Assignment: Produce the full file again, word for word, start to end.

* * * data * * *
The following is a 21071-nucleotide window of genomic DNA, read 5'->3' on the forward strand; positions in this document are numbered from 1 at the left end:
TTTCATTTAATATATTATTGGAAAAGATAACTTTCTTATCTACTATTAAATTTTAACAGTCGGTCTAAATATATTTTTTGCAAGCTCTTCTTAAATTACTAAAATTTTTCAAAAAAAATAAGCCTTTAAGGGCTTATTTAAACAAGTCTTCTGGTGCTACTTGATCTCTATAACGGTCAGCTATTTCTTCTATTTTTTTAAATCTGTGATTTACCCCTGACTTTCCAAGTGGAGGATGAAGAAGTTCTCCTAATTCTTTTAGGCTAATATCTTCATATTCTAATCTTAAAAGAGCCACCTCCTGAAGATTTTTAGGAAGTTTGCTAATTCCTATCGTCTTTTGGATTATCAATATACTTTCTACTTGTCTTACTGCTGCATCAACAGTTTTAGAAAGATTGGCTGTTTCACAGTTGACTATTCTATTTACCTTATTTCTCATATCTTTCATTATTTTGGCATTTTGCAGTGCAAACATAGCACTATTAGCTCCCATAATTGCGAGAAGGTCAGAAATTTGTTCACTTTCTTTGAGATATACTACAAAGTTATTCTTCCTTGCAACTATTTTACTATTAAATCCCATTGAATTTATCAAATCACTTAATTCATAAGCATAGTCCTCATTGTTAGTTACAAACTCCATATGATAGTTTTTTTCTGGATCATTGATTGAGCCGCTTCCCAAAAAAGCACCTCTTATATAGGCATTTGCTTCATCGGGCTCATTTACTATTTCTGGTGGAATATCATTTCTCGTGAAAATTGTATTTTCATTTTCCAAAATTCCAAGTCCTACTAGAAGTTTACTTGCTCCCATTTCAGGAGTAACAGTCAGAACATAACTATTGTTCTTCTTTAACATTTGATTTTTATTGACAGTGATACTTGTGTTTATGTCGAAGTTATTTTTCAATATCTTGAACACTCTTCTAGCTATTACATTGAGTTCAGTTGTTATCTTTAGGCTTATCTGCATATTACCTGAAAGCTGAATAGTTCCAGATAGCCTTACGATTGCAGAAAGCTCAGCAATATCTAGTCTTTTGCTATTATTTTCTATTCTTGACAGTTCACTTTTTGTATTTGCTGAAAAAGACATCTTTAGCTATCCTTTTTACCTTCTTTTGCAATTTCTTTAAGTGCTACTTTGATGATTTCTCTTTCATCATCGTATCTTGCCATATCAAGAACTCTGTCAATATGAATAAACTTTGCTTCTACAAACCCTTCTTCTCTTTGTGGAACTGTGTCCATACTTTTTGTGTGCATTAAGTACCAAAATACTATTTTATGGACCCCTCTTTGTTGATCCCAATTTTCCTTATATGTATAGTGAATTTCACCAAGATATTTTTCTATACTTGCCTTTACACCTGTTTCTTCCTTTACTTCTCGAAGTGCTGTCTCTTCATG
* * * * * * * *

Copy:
The following is a 21071-nucleotide window of genomic DNA, read 5'->3' on the forward strand; positions in this document are numbered from 1 at the left end:
TTTCATTTAATATATTATTGGAAAAGATAACTTTCTTATCTACTATTAAATTTTAACAGTCGGTCTAAATATATTTTTTGCAAGCTCTTCTTAAATTACTAAAATTTTTCAAAAAAAATAAGCCTTTAAGGGCTTATTTAAACAAGTCTTCTGGTGCTACTTGATCTCTATAACGGTCAGCTATTTCTTCTATTTTTTTAAATCTGTGATTTACCCCTGACTTTCCAAGTGGAGGATGAAGAAGTTCTCCTAATTCTTTTAGGCTAATATCTTCATATTCTAATCTTAAAAGAGCCACCTCCTGAAGATTTTTAGGAAGTTTGCTAATTCCTATCGTCTTTTGGATTATCAATATACTTTCTACTTGTCTTACTGCTGCATCAACAGTTTTAGAAAGATTGGCTGTTTCACAGTTGACTATTCTATTTACCTTATTTCTCATATCTTTCATTATTTTGGCATTTTGCAGTGCAAACATAGCACTATTAGCTCCCATAATTGCGAGAAGGTCAGAAATTTGTTCACTTTCTTTGAGATATACTACAAAGTTATTCTTCCTTGCAACTATTTTACTATTAAATCCCATTGAATTTATCAAATCACTTAATTCATAAGCATAGTCCTCATTGTTAGTTACAAACTCCATATGATAGTTTTTTTCTGGATCATTGATTGAGCCGCTTCCCAAAAAAGCACCTCTTATATAGGCATTTGCTTCATCGGGCTCATTTACTATTTCTGGTGGAATATCATTTCTCGTGAAAATTGTATTTTCATTTTCCAAAATTCCAAGTCCTACTAGAAGTTTACTTGCTCCCATTTCAGGAGTAACAGTCAGAACATAACTATTGTTCTTCTTTAACATTTGATTTTTATTGACAGTGATACTTGTGTTTATGTCGAAGTTATTTTTCAATATCTTGAACACTCTTCTAGCTATTACATTGAGTTCAGTTGTTATCTTTAGGCTTATCTGCATATTACCTGAAAGCTGAATAGTTCCAGATAGCCTTACGATTGCAGAAAGCTCAGCAATATCTAGTCTTTTGCTATTATTTTCTATTCTTGACAGTTCACTTTTTGTATTTGCTGAAAAAGACATCTTTAGCTATCCTTTTTACCTTCTTTTGCAATTTCTTTAAGTGCTACTTTGATGATTTCTCTTTCATCATCGTATCTTGCCATATCAAGAACTCTGTCAATATGAATAAACTTTGCTTCTACAAACCCTTCTTCTCTTTGTGGAACTGTGTCCATACTTTTTGTGTGCATTAAGTACCAAAATACTATTTTATGGACCCCTCTTTGTTGATCCCAATTTTCCTTATATGTATAGTGAATTTCACCAAGATATTTTTCTATACTTGCCTTTACACCTGTTTCTTCCTTTACTTCTCGAAGTGCTGTCTCTTCATG